San Diego City Council Should Okay Citizen’s Petition to Publicly Fund Elections

by on January 16, 2012 · 0 comments

in Civil Rights, Election, San Diego

By Nadin Abbott / East County Magazine / Jan. 15, 2012

On Thursday January 11th, 2012 Mr. Derek Casady of La Jolla brought a proposal for the June Ballot allowing for voluntary public financing of elections in the City of San Diego. We are just starting to see the toxic effects of the Citizens United Supreme Court Decision on our democracy. In that decision, the Supreme Court ruled that corporations could pour virtually unlimited amounts into funding campaigns for candidates and political initiatives, opening wide the floodgates for corruption and undue influence on public officials.

It is estimated that the Presidential election alone could run close to five billion dollars. A Congressional election runs into the millions, with the election of Representative Michelle Bachmann of Minnesota last cycle breaking all records for the House at ten million dollars. U.S. Senators average five million dollars, and so it goes.

There is no way that our local elections are not affected, even if the amounts required are less. The cost to run for office in this city will only increase and there is the problem of favors that need to be paid later on. This closes down the access of the regular citizen to our elected officials. It also increases the level of perceived and perhaps real corruption.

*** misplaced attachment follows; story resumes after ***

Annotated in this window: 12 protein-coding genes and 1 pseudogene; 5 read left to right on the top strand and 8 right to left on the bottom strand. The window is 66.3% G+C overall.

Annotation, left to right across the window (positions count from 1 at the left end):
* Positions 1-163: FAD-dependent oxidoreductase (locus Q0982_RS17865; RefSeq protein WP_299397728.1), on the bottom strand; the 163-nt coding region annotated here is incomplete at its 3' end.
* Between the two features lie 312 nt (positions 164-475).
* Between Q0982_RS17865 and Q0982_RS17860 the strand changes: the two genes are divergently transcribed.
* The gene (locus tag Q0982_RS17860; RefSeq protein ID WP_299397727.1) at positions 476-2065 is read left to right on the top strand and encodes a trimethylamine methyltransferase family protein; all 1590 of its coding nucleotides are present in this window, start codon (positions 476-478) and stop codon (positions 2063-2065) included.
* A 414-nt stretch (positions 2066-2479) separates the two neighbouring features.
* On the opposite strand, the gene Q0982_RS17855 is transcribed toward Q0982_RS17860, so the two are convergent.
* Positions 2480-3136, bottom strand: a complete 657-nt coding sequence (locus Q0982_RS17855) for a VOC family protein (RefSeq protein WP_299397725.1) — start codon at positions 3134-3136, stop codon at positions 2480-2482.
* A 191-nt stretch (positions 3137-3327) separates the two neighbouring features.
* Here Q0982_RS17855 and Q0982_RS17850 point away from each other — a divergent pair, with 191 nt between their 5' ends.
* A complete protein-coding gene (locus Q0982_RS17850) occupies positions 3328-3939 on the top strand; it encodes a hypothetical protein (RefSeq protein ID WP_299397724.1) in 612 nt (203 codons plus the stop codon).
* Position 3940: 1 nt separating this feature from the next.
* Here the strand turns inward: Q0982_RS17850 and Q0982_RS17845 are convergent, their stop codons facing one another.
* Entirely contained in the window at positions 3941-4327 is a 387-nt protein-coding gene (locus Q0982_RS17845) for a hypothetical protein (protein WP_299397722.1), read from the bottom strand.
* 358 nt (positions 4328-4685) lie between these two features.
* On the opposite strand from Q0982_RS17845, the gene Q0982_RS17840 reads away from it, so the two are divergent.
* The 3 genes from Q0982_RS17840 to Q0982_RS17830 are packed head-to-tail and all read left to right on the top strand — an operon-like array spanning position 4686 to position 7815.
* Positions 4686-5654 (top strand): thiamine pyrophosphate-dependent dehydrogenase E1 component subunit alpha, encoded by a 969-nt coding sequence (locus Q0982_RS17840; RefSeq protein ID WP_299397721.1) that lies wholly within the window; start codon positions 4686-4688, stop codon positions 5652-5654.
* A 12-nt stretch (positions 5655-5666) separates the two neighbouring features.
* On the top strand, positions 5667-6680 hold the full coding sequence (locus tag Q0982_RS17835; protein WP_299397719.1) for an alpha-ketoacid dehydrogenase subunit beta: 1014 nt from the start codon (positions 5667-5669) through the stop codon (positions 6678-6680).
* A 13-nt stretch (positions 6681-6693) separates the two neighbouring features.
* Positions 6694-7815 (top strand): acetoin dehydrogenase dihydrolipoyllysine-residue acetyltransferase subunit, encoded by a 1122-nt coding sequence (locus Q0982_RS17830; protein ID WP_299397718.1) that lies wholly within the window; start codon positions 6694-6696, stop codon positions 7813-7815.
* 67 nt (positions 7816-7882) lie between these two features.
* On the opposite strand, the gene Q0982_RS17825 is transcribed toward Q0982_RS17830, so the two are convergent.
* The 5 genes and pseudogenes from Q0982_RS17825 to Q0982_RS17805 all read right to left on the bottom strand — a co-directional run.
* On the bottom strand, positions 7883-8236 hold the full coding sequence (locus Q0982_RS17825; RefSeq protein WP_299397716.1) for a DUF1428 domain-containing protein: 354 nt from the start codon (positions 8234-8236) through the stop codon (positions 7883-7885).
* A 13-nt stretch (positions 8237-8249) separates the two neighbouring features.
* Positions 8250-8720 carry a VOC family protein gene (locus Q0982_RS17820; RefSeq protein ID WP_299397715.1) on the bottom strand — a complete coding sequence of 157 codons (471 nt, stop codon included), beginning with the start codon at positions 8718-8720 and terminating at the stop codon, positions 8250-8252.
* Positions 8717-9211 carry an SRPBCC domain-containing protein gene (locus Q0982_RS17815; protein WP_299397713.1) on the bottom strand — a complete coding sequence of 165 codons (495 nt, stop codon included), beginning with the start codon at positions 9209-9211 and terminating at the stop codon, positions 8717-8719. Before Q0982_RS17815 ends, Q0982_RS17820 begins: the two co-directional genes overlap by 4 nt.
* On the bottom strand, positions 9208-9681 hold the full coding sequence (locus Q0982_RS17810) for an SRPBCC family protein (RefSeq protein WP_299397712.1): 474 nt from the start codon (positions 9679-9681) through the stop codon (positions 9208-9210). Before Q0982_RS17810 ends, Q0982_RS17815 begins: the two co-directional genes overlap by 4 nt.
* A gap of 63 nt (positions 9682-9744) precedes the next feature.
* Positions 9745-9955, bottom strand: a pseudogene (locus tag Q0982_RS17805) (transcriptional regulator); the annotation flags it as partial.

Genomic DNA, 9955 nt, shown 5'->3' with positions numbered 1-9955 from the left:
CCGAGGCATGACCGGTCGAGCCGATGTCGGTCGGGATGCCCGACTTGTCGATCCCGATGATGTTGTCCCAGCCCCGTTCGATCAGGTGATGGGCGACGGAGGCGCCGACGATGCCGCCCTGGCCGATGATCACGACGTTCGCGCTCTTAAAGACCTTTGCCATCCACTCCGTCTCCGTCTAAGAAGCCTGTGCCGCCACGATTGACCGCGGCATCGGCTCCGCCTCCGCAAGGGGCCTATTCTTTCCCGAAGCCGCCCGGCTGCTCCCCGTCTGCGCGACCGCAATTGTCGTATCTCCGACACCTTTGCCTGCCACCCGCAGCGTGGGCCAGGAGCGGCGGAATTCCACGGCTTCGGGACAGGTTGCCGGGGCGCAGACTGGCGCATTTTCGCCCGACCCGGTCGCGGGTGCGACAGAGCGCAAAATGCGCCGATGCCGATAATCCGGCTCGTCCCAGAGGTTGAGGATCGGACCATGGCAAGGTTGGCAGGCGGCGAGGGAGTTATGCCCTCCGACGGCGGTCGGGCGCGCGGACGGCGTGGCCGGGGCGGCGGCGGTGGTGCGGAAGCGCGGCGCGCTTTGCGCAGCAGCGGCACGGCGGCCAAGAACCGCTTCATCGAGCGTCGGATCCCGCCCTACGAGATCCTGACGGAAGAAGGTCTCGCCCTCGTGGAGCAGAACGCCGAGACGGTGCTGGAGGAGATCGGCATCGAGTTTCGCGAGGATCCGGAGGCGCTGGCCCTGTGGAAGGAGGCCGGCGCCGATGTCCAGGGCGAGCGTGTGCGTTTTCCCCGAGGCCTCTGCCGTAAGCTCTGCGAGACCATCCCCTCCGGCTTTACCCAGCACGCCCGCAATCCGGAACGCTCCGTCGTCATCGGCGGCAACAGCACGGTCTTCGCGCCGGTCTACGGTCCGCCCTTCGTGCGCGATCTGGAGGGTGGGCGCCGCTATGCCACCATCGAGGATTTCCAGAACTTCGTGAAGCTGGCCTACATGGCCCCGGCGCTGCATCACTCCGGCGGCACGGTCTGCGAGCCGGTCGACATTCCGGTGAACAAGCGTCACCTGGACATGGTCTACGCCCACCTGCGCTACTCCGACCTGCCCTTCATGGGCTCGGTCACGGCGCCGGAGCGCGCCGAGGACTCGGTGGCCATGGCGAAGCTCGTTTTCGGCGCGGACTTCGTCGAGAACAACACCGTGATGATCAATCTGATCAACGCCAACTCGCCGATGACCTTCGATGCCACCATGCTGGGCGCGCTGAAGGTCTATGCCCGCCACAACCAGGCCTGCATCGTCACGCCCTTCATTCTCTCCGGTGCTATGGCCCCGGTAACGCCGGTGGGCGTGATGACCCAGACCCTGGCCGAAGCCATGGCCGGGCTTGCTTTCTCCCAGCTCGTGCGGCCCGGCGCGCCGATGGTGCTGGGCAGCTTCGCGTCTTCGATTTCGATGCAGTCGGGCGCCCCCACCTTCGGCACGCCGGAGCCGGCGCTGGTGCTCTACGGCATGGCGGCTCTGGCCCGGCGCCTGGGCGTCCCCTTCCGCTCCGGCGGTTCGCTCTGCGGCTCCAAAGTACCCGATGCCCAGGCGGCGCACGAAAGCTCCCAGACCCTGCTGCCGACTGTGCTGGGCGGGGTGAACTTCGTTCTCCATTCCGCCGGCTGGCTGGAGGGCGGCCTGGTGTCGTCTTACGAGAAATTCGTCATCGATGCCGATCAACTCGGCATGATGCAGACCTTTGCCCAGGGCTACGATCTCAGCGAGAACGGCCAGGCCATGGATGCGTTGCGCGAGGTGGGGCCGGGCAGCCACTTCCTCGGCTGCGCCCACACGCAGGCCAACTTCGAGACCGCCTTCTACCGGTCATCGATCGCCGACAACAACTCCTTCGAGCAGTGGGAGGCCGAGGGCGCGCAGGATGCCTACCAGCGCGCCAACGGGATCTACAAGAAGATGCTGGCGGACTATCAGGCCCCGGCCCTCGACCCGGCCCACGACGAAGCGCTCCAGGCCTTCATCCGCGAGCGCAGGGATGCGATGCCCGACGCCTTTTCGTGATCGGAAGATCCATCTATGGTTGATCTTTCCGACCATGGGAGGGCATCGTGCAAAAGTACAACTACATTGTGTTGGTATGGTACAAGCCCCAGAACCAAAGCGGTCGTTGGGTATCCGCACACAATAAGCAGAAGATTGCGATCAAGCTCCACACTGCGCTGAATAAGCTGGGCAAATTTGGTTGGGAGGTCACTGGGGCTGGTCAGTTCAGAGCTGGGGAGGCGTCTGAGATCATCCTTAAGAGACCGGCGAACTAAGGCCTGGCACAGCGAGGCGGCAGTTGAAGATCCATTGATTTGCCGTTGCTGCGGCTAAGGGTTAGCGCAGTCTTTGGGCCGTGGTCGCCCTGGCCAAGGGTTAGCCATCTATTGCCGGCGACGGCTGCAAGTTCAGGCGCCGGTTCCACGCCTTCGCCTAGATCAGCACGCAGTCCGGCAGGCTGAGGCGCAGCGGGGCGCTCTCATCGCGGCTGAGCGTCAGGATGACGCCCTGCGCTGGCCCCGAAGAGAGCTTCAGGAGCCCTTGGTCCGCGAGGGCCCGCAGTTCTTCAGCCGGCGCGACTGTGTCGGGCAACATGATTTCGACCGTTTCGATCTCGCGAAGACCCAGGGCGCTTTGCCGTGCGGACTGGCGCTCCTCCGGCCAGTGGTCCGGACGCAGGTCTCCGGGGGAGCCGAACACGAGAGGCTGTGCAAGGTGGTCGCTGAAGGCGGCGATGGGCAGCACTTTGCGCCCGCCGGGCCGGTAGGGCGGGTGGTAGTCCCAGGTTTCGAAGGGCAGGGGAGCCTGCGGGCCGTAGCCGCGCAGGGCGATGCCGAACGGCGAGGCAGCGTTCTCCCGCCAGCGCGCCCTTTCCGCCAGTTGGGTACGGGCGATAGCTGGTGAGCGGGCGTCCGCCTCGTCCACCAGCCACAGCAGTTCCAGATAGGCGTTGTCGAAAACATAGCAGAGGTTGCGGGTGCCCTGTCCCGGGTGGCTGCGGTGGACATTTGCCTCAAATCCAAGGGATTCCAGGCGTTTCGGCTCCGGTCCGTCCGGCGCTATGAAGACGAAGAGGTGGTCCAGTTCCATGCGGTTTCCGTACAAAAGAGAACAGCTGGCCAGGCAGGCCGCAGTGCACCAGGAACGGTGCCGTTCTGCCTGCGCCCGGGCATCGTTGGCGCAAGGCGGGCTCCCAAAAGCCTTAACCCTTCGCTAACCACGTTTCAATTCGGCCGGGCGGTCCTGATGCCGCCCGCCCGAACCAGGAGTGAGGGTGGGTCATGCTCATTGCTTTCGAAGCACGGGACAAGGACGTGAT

While it is true that a City cannot overturn Citizens United, it can take steps to facilitate citizen participation by enacting a publicly funded system. This would allow regular people, who might lack the connections in high places, to run for office and serve the people. At the very least, the citizens of the City of San Diego should have a say on this. I urge the city to move this proposal to the June Ballot, where we the people can decide if we’d like to publicly fund our elections. Politicians will have the choice of whether to accept public funds and turn down corporate-backed donations, or rely on special interest money. Given that this is a voluntary system, it will assure that the door is not closed for regular citizens seeking to run for office.

 Nadin Abbott holds a masters degree in history from San Diego State University. The opinions in this editorial reflect the views of its author and do not necessarily reflect the views of East County Magazine. To submit an editorial for consideration, contact

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